The invention is in no way limited to the embodiments shown in the figures. Many variations are possible within the scope of the invention as laid down in the annexed claims. Thus the attachment projections 14, 114, 214 may be formed in other ways, for instance attached to the rear wall part 12 or to another wall part, for instance by spot welding. Also, the attachment projections may have another form, and a clamping part 18, 118, 218 may engage on the side of the first flange part 30, 130, 230 facing away from the wall part 12. Besides, the clamping projections 24, 124, 224 may be arranged in other positions, for instance such that they can engage in a slot or such recess in or against a longitudinal edge and, moreover, the clamping projections may be somewhat elastic, such that placing and removing the suspension brackets 4 is even further simplified. Also, the slots may have another direction than is shown, for instance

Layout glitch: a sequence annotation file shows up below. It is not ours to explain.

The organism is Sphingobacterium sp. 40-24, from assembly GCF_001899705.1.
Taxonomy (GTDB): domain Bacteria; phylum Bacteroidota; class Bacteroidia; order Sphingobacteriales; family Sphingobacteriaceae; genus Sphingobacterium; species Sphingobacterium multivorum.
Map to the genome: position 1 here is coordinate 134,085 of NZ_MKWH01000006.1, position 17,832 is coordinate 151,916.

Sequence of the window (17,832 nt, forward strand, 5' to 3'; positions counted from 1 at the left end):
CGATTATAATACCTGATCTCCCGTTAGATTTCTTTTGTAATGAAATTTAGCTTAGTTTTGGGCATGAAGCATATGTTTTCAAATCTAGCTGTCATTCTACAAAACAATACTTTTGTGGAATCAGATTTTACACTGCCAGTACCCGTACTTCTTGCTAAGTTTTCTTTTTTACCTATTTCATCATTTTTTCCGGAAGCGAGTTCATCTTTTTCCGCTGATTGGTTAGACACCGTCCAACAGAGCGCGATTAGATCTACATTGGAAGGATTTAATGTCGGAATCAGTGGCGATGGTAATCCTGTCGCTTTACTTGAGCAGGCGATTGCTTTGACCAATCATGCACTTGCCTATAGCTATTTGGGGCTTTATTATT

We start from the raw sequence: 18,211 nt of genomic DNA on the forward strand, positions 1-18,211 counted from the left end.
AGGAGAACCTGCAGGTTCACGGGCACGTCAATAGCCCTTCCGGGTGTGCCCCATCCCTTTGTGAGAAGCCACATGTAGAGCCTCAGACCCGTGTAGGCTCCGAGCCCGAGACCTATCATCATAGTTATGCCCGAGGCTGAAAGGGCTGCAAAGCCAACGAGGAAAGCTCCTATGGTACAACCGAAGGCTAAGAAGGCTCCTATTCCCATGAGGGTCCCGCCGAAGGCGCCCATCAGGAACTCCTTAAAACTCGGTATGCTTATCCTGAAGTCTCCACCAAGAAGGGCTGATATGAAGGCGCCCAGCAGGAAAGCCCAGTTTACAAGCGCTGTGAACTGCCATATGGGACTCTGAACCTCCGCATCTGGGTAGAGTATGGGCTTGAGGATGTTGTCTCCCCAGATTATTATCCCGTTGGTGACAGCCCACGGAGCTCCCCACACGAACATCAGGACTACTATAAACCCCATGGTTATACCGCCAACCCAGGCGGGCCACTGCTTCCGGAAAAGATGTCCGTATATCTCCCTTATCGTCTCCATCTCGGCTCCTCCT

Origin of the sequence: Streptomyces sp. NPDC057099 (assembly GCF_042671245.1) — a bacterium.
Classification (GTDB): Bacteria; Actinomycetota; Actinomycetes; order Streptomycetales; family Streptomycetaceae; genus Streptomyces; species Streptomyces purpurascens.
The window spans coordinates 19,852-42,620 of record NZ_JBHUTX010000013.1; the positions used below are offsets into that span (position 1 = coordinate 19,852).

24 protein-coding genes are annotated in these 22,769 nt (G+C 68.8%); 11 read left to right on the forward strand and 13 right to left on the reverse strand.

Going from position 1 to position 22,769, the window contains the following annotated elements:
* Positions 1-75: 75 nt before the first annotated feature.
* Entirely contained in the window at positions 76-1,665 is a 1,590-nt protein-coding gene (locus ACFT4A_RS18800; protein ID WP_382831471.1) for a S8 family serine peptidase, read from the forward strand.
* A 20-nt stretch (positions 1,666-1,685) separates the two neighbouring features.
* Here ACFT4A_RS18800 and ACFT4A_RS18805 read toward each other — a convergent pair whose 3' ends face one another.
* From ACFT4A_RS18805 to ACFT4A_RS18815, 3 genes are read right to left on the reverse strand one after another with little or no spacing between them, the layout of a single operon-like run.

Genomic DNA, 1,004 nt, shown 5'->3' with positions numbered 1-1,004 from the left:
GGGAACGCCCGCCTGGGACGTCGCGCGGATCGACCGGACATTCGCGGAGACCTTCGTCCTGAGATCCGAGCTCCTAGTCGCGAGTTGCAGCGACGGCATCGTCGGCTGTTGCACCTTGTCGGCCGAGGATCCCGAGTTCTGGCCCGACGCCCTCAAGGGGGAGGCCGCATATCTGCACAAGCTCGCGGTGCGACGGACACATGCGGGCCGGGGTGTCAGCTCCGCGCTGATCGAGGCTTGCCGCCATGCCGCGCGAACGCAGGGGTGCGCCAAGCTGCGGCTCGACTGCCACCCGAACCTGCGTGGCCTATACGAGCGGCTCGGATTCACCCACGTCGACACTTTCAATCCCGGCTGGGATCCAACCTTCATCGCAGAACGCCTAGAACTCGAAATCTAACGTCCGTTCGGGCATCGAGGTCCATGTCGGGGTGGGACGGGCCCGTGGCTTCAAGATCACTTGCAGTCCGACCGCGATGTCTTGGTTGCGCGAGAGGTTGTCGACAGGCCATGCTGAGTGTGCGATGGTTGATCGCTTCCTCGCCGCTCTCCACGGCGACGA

at 30 or 45 degrees with respect to the slide-out direction P of the guide, so that another slide- in direction is obtained. It will be clear that a guide according to the invention preferably comprises at least two spaced apart suspension brackets arranged in a comparable manner. In at least one position on the rear wall part 12 a larger series of regularly spaced apart clamping parts may then be provided, such that the relevant suspension bracket can be arranged in different positions, so that the mutual distance between the suspension brackets 14 of one telescopic guide can be simply adapted to the mutual distance of the different uprights 58. Also, the attachment projections may engage in grooves in the side of a suspension bracket, and several clamping projections may be provided to enclose the suspension brackets in different positions. Furthermore, the angles enclosed between the different flange parts of the bracket parts may be chosen to be different from 90°, depending on the shape and position of the uprights onto which the brackets are to be mounted. These and comparable variations are deemed to fall within the scope of the invention defined by the claims .